KJ200707: Cool Off This Summer (2/2)
A Cool Summer
Kagawa Prefecture is one of the sunniest prefectures in Japan, and receives very little rain. This, combined with the warming effects of the Seto Inland Sea, means that we get to experience a summer appropriate to the tropics! How about trying out these tricks for cooling down this summer?
Changing one’s clothing in pace with the season is called koromo-gae in Japanese. School uniforms change out of their winter dress and into their lighter summer clothes in or around June ; likewise, the “cool biz” movement put into practice recently encourages businessmen to take off their neckties and jackets, and the office air conditioning is set slightly higher than it used to be in order to reduce greenhouse gas emissions. Yukata, a light, cotton robe worn in summer and when one gets out of the bath, are another popular option ; worn along with the sandal-like geta, they’re a good way to combat the heat. Just don’t wear an outfit like this to the office!
When it’s hot and your appetite is depressed, foods like the cold noodle dish soumen or chilled zaru-soba or zaru-udon noodles feel great going down. Chilled barley tea, sweet juicy watermelon, and other cool, wet treats, like shaved ice or gelidium jelly(tokoroten), are also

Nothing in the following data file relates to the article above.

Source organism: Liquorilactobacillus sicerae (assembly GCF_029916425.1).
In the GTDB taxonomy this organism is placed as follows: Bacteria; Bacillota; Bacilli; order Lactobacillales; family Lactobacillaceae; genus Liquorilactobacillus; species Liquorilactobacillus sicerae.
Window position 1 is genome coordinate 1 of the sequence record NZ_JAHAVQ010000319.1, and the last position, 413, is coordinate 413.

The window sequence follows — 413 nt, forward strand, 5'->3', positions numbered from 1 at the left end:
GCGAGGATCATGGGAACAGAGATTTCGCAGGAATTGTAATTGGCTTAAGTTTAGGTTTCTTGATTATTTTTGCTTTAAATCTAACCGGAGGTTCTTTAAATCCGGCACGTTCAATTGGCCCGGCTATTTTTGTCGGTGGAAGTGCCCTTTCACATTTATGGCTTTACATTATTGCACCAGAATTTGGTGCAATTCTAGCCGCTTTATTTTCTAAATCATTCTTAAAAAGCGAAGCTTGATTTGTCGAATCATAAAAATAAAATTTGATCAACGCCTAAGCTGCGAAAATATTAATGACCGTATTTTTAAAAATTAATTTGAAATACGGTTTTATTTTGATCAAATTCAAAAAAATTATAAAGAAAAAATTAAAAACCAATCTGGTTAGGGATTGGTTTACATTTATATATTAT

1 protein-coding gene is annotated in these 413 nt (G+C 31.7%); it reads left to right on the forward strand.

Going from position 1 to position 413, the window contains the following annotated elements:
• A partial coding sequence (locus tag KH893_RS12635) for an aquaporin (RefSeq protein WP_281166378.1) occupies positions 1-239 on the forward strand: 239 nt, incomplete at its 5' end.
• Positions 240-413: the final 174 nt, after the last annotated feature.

The evening calm, when the wind off the Seto is changing direction, is terribly hot and humid…and a perfect opportunity to unwind with your coworkers at a beer garden!
Many people hang sudare, reed or bamboo blinds, outside their windows to keep out even more of the sun. In addition to blocking the view in from outside, the blinds don’t prevent wind from passing through them. Fuurin adorn windows as well ; the delicate ringing of these simple wind chimes is a cool, crisp sound. Many homes lay down floor coverings and mats made of bamboo or wisteria in their tatami or wood-floored rooms to keep them cool.
Another tactic, sprinkling water in the garden to cool the air, is known as “uchi-mizu”. Mosquito-repelling incense, katori senkou, is a summer essential.
For years people have used another unique method of combating the hot Japanese summers : sending shivers down their spines with scary stories, or kaidan, especially those by Lafcadio Hearn, a.k.a. Yakumo Koizumi. An Irishman who became a Japanese national in the Meiji period, Hearn helped introduce Japanese culture to the world, particularly through his stories and other writing.
Check out his book Kwaidan(available in the I-pal library!)and see if it doesn’t work for you. Shigeru Mizuki is a well-known manga author whose series is also recommended for this purpose.